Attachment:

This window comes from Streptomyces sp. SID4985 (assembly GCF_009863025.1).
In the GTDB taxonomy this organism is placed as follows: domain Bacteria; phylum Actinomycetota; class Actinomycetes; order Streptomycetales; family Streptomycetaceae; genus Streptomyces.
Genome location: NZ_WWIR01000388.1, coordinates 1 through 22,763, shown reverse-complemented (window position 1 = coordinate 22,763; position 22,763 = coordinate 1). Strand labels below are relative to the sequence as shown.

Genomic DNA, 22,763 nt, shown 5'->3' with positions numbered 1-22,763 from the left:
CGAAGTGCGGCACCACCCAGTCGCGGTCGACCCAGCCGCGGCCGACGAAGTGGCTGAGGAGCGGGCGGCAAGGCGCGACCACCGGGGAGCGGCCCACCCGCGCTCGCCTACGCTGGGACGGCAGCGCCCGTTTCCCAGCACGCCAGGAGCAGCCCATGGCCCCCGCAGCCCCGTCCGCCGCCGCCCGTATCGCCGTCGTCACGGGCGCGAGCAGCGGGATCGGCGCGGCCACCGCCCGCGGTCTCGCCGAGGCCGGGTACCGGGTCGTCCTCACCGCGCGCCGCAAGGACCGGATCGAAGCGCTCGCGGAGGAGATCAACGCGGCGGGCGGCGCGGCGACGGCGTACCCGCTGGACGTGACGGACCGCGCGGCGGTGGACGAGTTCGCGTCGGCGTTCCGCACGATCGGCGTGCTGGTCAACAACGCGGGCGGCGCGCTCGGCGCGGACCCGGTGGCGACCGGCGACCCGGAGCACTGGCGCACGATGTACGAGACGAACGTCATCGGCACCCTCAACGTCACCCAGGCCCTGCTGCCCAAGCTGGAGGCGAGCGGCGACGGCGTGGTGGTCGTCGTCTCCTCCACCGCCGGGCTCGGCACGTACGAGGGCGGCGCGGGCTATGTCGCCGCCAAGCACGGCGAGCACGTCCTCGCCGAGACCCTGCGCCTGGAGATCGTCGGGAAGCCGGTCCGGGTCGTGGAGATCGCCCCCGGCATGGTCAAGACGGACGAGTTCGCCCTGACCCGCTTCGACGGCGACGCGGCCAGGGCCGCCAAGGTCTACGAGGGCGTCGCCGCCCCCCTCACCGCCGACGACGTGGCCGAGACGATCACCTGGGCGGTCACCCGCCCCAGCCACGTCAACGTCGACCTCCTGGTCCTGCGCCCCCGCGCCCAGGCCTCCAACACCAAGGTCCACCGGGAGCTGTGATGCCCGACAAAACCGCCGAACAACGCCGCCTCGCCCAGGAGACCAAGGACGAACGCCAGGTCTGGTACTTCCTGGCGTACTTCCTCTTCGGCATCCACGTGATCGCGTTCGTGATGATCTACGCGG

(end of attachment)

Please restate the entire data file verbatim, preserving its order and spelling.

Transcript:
This window comes from Streptomyces sp. SID4985 (assembly GCF_009863025.1).
In the GTDB taxonomy this organism is placed as follows: domain Bacteria; phylum Actinomycetota; class Actinomycetes; order Streptomycetales; family Streptomycetaceae; genus Streptomyces.
Genome location: NZ_WWIR01000388.1, coordinates 1 through 22,763, shown reverse-complemented (window position 1 = coordinate 22,763; position 22,763 = coordinate 1). Strand labels below are relative to the sequence as shown.

Genomic DNA, 22,763 nt, shown 5'->3' with positions numbered 1-22,763 from the left:
CGAAGTGCGGCACCACCCAGTCGCGGTCGACCCAGCCGCGGCCGACGAAGTGGCTGAGGAGCGGGCGGCAAGGCGCGACCACCGGGGAGCGGCCCACCCGCGCTCGCCTACGCTGGGACGGCAGCGCCCGTTTCCCAGCACGCCAGGAGCAGCCCATGGCCCCCGCAGCCCCGTCCGCCGCCGCCCGTATCGCCGTCGTCACGGGCGCGAGCAGCGGGATCGGCGCGGCCACCGCCCGCGGTCTCGCCGAGGCCGGGTACCGGGTCGTCCTCACCGCGCGCCGCAAGGACCGGATCGAAGCGCTCGCGGAGGAGATCAACGCGGCGGGCGGCGCGGCGACGGCGTACCCGCTGGACGTGACGGACCGCGCGGCGGTGGACGAGTTCGCGTCGGCGTTCCGCACGATCGGCGTGCTGGTCAACAACGCGGGCGGCGCGCTCGGCGCGGACCCGGTGGCGACCGGCGACCCGGAGCACTGGCGCACGATGTACGAGACGAACGTCATCGGCACCCTCAACGTCACCCAGGCCCTGCTGCCCAAGCTGGAGGCGAGCGGCGACGGCGTGGTGGTCGTCGTCTCCTCCACCGCCGGGCTCGGCACGTACGAGGGCGGCGCGGGCTATGTCGCCGCCAAGCACGGCGAGCACGTCCTCGCCGAGACCCTGCGCCTGGAGATCGTCGGGAAGCCGGTCCGGGTCGTGGAGATCGCCCCCGGCATGGTCAAGACGGACGAGTTCGCCCTGACCCGCTTCGACGGCGACGCGGCCAGGGCCGCCAAGGTCTACGAGGGCGTCGCCGCCCCCCTCACCGCCGACGACGTGGCCGAGACGATCACCTGGGCGGTCACCCGCCCCAGCCACGTCAACGTCGACCTCCTGGTCCTGCGCCCCCGCGCCCAGGCCTCCAACACCAAGGTCCACCGGGAGCTGTGATGCCCGACAAAACCGCCGAACAACGCCGCCTCGCCCAGGAGACCAAGGACGAACGCCAGGTCTGGTACTTCCTGGCGTACTTCCTCTTCGGCATCCACGTGATCGCGTTCGTGATGATCTACGCGG